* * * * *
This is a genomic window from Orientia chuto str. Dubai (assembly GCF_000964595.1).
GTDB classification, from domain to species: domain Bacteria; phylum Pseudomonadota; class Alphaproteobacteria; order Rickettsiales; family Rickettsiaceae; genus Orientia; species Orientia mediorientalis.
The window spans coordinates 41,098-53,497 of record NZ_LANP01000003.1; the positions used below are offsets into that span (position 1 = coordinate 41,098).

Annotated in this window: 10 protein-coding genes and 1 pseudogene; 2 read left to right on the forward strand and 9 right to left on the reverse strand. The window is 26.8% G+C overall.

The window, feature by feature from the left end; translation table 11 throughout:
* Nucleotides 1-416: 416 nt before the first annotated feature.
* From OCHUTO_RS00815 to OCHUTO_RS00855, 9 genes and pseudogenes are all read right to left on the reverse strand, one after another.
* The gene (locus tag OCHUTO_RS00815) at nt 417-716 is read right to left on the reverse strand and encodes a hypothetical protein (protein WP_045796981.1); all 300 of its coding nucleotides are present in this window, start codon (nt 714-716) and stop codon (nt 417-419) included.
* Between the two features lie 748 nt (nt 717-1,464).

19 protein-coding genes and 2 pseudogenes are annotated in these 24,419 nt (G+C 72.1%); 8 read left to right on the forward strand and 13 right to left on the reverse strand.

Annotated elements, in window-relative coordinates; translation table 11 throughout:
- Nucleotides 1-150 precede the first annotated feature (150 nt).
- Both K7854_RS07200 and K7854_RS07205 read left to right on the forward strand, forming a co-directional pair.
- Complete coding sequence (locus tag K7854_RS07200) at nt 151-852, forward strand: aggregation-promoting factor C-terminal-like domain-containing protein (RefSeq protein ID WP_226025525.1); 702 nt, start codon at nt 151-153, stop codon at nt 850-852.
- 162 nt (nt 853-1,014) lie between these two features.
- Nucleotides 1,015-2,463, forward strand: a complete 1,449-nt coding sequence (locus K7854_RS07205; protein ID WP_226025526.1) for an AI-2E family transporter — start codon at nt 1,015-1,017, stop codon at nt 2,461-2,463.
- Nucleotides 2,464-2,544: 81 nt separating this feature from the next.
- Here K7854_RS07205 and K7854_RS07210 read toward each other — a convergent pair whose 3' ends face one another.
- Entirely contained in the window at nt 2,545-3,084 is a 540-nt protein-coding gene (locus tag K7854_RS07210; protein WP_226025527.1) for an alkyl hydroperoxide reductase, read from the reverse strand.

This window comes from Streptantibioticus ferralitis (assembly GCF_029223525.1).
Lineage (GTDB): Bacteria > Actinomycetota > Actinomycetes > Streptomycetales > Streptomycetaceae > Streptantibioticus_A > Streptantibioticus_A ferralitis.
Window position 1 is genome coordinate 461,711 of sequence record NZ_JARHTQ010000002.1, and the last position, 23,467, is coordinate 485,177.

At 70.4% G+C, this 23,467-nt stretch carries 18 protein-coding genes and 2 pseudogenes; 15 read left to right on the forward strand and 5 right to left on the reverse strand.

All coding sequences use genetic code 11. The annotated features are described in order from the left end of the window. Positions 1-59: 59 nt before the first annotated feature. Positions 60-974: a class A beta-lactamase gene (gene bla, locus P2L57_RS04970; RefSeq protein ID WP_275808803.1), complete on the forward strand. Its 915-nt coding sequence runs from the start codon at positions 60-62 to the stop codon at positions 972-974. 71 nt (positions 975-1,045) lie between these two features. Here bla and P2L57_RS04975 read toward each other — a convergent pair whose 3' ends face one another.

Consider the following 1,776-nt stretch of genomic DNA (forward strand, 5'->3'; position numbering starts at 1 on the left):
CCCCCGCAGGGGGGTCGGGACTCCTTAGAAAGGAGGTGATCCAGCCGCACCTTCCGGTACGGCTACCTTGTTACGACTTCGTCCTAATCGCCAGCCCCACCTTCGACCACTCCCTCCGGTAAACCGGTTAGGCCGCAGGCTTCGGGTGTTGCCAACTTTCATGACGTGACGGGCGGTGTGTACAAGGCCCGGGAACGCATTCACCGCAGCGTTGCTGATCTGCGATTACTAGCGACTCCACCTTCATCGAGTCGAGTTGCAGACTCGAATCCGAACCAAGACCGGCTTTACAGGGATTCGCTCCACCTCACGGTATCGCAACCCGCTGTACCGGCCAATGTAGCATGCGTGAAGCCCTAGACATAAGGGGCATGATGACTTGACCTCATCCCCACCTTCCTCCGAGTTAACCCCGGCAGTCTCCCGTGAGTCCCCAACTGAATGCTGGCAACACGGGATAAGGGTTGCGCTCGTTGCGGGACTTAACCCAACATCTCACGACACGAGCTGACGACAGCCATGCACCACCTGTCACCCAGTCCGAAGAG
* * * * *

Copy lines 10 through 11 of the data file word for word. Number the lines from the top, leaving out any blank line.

19 protein-coding genes and 2 pseudogenes are annotated in these 24,419 nt (G+C 72.1%); 8 read left to right on the forward strand and 13 right to left on the reverse strand.

Annotated elements, in window-relative coordinates; translation table 11 throughout: